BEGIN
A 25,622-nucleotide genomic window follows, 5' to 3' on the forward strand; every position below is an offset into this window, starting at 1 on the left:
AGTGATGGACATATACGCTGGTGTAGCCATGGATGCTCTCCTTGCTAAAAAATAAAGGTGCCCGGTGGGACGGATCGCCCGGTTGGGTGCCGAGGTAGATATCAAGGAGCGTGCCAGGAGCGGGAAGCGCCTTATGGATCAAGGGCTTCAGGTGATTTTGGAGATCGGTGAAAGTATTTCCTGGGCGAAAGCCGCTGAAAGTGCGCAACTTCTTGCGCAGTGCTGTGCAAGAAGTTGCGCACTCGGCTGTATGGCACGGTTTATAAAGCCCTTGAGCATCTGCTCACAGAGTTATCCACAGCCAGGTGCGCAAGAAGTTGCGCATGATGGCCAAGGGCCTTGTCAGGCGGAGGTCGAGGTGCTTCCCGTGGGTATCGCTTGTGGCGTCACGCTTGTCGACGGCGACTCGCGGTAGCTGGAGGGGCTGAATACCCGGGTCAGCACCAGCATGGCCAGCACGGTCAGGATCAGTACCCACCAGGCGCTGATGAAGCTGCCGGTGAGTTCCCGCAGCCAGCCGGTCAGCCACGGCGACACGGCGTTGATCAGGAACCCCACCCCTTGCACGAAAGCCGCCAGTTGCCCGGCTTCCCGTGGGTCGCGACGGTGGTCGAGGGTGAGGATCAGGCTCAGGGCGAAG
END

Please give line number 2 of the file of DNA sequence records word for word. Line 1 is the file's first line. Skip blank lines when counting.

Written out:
AGTGATGGACATATACGCTGGTGTAGCCATGGATGCTCTCCTTGCTAAAAAATAAAGGTGCCCGGTGGGACGGATCGCCCGGTTGGGTGCCGAGGTAGATATCAAGGAGCGTGCCAGGAGCGGGAAGCGCCTTATGGATCAAGGGCTTCAGGTGATTTTGGAGATCGGTGAAAGTATTTCCTGGGCGAAAGCCGCTGAAAGTGCGCAACTTCTTGCGCAGTGCTGTGCAAGAAGTTGCGCACTCGGCTGTATGGCACGGTTTATAAAGCCCTTGAGCATCTGCTCACAGAGTTATCCACAGCCAGGTGCGCAAGAAGTTGCGCATGATGGCCAAGGGCCTTGTCAGGCGGAGGTCGAGGTGCTTCCCGTGGGTATCGCTTGTGGCGTCACGCTTGTCGACGGCGACTCGCGGTAGCTGGAGGGGCTGAATACCCGGGTCAGCACCAGCATGGCCAGCACGGTCAGGATCAGTACCCACCAGGCGCTGATGAAGCTGCCGGTGAGTTCCCGCAGCCAGCCGGTCAGCCACGGCGACACGGCGTTGATCAGGAACCCCACCCCTTGCACGAAAGCCGCCAGTTGCCCGGCTTCCCGTGGGTCGCGACGGTGGTCGAGGGTGAGGATCAGGCTCAGGGCGAAG